October 2017: Dry bulk market on strong footing, while tanker/gas shipping rates up on seasonal demand.
Global yields reached their lowest levels in a year this September, driven by the sustained low interest rate environment and the stimulus imposed by global central banks. As we move towards a higher interest rate environment, particularly in the US, along with a reduction in quantitative easing for the Euro area, yields are expected to gradually rebound. An increasing number of companies have taken advantage of the low rate environment by tapping public debt markets. This comes at a time when the availability of funds from banks is declining as increased regulatory pressures are forcing these institutions to increase impairments associated with shipping loans. Bonds issued by the companies that operate in the dry bulk and container shipping sectors have benefited the most YTD, in line with an improvement in freight rates for the sectors. Bonds issued by tanker companies have underperformed, losing 2.86% on average since the start of the year.
The Baltic Dry Index has moved up 10% over the last one month, and 60% since the start of 2017. Chinese steel production had been firm so far this year, boosting the iron-ore imports by the country. Freight rates across vessel segments have moved up significantly, especially for Capesize vessels as TCE earnings are now above USD 20,000pd. Stronger rates have also benefited stock prices, with Star Bulk Carriers and Golden Ocean leading the rally this year. However, over the last month, dry bulk stocks have retracted on concerns over credit tightening and steel production cuts by China.
The tanker market remained weak because of a deluge of newbuild deliveries that outpaced the demand growth. The freight rates were well below the break-even rates across vessel classes in the third quarter of this year. The TCE rates for crude tankers, particularly in the VLCC and Aframax segments, reflected an increasing trend ahead of the improving winter demand and record US crude exports. However, time charter rates are declining, indicating a weak outlook for the crude tanker market in the medium term as newbuilding deliveries remain a problem for the tanker market.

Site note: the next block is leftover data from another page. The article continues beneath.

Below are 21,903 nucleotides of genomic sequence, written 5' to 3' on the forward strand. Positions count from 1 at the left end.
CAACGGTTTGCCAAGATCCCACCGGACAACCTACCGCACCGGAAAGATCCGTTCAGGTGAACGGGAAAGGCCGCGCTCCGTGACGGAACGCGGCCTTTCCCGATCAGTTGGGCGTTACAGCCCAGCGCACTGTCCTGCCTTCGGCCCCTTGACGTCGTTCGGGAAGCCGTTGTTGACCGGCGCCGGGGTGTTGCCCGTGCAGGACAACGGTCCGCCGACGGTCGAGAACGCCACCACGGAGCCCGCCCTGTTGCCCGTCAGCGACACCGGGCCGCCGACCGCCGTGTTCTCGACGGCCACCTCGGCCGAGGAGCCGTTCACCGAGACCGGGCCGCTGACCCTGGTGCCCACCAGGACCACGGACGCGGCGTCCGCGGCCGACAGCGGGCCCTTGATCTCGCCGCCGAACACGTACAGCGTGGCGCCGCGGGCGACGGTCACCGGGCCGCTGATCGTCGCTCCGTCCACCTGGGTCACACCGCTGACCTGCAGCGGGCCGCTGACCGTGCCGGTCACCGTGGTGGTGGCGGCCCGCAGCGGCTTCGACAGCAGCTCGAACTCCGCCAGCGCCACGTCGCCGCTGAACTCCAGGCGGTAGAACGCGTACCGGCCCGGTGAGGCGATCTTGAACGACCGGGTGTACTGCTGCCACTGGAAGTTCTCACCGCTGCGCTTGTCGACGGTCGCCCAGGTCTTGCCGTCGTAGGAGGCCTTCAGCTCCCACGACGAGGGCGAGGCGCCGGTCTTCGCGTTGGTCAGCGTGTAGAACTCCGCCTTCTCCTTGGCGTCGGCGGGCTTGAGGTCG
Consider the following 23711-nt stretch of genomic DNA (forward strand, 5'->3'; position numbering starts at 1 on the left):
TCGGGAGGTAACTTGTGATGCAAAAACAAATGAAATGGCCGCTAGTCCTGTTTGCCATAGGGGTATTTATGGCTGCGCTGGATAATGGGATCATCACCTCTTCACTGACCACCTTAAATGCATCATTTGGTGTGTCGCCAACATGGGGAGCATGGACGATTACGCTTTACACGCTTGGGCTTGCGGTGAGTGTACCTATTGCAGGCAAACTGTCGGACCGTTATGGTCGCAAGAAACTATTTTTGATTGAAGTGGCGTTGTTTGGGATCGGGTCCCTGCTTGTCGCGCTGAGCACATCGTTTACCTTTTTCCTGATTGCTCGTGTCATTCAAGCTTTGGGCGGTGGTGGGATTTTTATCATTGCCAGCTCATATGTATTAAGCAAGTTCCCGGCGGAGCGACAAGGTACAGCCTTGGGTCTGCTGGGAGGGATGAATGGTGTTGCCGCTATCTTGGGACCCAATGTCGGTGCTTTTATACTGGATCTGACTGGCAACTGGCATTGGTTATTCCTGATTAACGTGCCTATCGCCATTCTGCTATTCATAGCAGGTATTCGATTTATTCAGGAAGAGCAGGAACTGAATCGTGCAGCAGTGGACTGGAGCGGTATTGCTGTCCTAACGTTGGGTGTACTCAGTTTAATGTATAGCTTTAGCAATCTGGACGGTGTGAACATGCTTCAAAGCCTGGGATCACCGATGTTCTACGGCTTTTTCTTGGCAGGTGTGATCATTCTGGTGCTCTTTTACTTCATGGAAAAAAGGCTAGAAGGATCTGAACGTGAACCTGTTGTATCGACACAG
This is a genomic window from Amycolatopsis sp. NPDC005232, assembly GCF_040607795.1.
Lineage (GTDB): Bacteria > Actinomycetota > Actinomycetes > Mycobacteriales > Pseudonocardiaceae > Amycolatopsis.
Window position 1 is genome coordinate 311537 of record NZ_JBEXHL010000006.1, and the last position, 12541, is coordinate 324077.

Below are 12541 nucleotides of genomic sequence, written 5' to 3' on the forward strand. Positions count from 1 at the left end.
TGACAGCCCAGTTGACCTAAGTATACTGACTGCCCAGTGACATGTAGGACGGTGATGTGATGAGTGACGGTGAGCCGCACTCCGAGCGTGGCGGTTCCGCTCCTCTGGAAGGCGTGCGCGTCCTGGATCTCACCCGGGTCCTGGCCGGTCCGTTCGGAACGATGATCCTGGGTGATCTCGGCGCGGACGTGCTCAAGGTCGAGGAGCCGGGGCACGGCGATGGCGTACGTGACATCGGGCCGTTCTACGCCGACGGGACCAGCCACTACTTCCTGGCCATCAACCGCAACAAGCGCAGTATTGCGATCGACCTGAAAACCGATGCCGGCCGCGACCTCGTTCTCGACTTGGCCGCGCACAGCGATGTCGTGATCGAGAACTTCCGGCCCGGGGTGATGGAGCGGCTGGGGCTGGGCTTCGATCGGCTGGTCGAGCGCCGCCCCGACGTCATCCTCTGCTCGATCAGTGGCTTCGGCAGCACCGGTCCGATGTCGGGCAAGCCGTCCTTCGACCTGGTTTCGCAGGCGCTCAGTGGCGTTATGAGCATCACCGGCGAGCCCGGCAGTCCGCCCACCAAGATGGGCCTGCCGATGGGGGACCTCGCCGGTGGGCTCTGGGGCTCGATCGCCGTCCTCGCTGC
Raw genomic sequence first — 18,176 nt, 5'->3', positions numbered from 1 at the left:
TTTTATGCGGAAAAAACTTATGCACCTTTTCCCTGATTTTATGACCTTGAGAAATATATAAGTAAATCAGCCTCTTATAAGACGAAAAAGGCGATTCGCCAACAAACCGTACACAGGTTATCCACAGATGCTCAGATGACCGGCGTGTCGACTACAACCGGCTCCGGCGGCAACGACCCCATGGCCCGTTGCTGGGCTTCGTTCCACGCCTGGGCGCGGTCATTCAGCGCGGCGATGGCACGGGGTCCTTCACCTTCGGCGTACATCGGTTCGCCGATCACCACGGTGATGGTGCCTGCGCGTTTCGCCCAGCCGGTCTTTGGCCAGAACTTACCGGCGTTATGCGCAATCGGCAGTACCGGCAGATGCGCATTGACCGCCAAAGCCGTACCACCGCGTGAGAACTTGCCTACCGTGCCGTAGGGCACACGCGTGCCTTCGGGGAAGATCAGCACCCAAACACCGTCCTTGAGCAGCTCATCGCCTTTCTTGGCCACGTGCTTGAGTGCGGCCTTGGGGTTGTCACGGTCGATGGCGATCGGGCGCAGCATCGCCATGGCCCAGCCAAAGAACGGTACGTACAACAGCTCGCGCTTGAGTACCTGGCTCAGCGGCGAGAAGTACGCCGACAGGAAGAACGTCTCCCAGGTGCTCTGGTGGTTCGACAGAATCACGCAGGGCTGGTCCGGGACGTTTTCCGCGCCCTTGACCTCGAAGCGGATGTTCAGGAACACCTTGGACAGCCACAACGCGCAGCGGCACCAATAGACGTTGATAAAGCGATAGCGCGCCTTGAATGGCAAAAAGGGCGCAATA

Spot rates for LNG ships moved up on the back of the winter restocking demand, and a widening of the arbitrage between the US and Asian gas prices. In the LPG shipping space, spot rates for VLGCs have improved, helped in part by normalisation of US exports after Hurricane Harvey. Better rates spurred the gas shipping stocks higher over the last one month.
Spot rates are up on average 43% y/y although the most recent numbers in September are less flattering when compared on a y/y basis. This is principally because the comparison with September 2016 suffers from a higher base effect as this was immediately after the bankruptcy of Hanjin, which took place on 31 August 2016. As expected, the third quarter was seasonally strong, with most of the major liner operators reporting robust revenue growth. For instance, the Taiwanese operators – Evergreen, Wan Hai and Yang Ming – posted revenue growth of 30%, 15% and 23% y/y for this period, reflecting the resilience of the liner industry this year. However, amid the orders of super-sized containerships from CMA CGM and MSC, the supply overhang could come back to haunt the industry.
Global throughput growths in 3Q17 were encouraging, setting the stage for a strong earnings season for port companies. Investors are pricing in an 8% earnings growth for the year, as our proprietary, Drewry Port Index, trades at 20.8x P/E against the three-year average of 19.2x P/E.
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